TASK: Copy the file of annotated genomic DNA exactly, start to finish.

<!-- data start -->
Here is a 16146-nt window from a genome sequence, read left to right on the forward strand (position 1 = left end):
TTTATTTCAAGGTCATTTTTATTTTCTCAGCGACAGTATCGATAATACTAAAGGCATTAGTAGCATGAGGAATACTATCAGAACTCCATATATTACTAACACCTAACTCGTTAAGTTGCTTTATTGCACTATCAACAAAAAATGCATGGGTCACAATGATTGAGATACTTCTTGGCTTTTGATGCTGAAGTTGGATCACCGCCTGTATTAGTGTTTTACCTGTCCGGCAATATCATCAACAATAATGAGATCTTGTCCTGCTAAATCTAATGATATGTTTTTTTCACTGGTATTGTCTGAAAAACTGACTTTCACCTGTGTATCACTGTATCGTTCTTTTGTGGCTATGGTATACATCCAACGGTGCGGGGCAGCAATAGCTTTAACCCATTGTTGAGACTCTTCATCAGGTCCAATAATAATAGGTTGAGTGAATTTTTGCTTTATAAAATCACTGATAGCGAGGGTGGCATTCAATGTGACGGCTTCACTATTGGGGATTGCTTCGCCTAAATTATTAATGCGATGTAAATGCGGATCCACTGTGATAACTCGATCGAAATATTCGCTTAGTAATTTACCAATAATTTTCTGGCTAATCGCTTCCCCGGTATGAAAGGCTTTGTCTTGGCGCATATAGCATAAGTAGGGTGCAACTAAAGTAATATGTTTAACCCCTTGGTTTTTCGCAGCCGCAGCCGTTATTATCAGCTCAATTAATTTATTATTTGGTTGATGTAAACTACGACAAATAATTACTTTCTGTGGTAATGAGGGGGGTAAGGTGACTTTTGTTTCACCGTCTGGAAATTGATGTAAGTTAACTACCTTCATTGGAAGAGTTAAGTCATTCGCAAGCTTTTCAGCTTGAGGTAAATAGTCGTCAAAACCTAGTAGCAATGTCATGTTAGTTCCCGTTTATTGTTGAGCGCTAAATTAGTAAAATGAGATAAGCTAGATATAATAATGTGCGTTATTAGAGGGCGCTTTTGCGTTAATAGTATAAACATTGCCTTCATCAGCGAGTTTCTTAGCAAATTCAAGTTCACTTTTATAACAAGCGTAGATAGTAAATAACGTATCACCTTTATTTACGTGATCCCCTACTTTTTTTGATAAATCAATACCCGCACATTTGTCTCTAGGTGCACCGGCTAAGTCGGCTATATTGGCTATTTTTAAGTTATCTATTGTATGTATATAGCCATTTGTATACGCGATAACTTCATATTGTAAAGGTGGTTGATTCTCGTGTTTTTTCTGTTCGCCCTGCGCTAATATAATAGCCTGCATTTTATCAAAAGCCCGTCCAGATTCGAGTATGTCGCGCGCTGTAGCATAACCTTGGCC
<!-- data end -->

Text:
Here is a 16146-nt window from a genome sequence, read left to right on the forward strand (position 1 = left end):
TTTATTTCAAGGTCATTTTTATTTTCTCAGCGACAGTATCGATAATACTAAAGGCATTAGTAGCATGAGGAATACTATCAGAACTCCATATATTACTAACACCTAACTCGTTAAGTTGCTTTATTGCACTATCAACAAAAAATGCATGGGTCACAATGATTGAGATACTTCTTGGCTTTTGATGCTGAAGTTGGATCACCGCCTGTATTAGTGTTTTACCTGTCCGGCAATATCATCAACAATAATGAGATCTTGTCCTGCTAAATCTAATGATATGTTTTTTTCACTGGTATTGTCTGAAAAACTGACTTTCACCTGTGTATCACTGTATCGTTCTTTTGTGGCTATGGTATACATCCAACGGTGCGGGGCAGCAATAGCTTTAACCCATTGTTGAGACTCTTCATCAGGTCCAATAATAATAGGTTGAGTGAATTTTTGCTTTATAAAATCACTGATAGCGAGGGTGGCATTCAATGTGACGGCTTCACTATTGGGGATTGCTTCGCCTAAATTATTAATGCGATGTAAATGCGGATCCACTGTGATAACTCGATCGAAATATTCGCTTAGTAATTTACCAATAATTTTCTGGCTAATCGCTTCCCCGGTATGAAAGGCTTTGTCTTGGCGCATATAGCATAAGTAGGGTGCAACTAAAGTAATATGTTTAACCCCTTGGTTTTTCGCAGCCGCAGCCGTTATTATCAGCTCAATTAATTTATTATTTGGTTGATGTAAACTACGACAAATAATTACTTTCTGTGGTAATGAGGGGGGTAAGGTGACTTTTGTTTCACCGTCTGGAAATTGATGTAAGTTAACTACCTTCATTGGAAGAGTTAAGTCATTCGCAAGCTTTTCAGCTTGAGGTAAATAGTCGTCAAAACCTAGTAGCAATGTCATGTTAGTTCCCGTTTATTGTTGAGCGCTAAATTAGTAAAATGAGATAAGCTAGATATAATAATGTGCGTTATTAGAGGGCGCTTTTGCGTTAATAGTATAAACATTGCCTTCATCAGCGAGTTTCTTAGCAAATTCAAGTTCACTTTTATAACAAGCGTAGATAGTAAATAACGTATCACCTTTATTTACGTGATCCCCTACTTTTTTTGATAAATCAATACCCGCACATTTGTCTCTAGGTGCACCGGCTAAGTCGGCTATATTGGCTATTTTTAAGTTATCTATTGTATGTATATAGCCATTTGTATACGCGATAACTTCATATTGTAAAGGTGGTTGATTCTCGTGTTTTTTCTGTTCGCCCTGCGCTAATATAATAGCCTGCATTTTATCAAAAGCCCGTCCAGATTCGAGTATGTCGCGCGCTGTAGCATAACCTTGGCC